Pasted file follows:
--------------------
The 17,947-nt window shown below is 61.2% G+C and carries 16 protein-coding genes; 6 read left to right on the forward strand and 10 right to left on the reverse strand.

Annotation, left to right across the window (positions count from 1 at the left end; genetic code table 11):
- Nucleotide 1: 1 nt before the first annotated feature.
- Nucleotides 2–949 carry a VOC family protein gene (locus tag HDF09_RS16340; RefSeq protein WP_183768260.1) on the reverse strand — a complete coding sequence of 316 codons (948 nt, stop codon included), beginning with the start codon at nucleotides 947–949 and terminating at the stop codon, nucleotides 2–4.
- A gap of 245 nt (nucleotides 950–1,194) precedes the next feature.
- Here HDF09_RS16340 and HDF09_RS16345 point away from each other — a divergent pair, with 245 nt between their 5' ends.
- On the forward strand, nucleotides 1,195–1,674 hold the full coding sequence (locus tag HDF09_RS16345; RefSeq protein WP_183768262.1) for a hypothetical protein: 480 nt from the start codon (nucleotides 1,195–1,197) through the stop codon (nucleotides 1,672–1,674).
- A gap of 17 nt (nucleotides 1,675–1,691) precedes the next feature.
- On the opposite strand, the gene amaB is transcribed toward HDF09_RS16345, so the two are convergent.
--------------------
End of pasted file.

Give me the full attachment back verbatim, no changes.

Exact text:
The 17,947-nt window shown below is 61.2% G+C and carries 16 protein-coding genes; 6 read left to right on the forward strand and 10 right to left on the reverse strand.

Annotation, left to right across the window (positions count from 1 at the left end; genetic code table 11):
- Nucleotide 1: 1 nt before the first annotated feature.
- Nucleotides 2–949 carry a VOC family protein gene (locus tag HDF09_RS16340; RefSeq protein WP_183768260.1) on the reverse strand — a complete coding sequence of 316 codons (948 nt, stop codon included), beginning with the start codon at nucleotides 947–949 and terminating at the stop codon, nucleotides 2–4.
- A gap of 245 nt (nucleotides 950–1,194) precedes the next feature.
- Here HDF09_RS16340 and HDF09_RS16345 point away from each other — a divergent pair, with 245 nt between their 5' ends.
- On the forward strand, nucleotides 1,195–1,674 hold the full coding sequence (locus tag HDF09_RS16345; RefSeq protein WP_183768262.1) for a hypothetical protein: 480 nt from the start codon (nucleotides 1,195–1,197) through the stop codon (nucleotides 1,672–1,674).
- A gap of 17 nt (nucleotides 1,675–1,691) precedes the next feature.
- On the opposite strand, the gene amaB is transcribed toward HDF09_RS16345, so the two are convergent.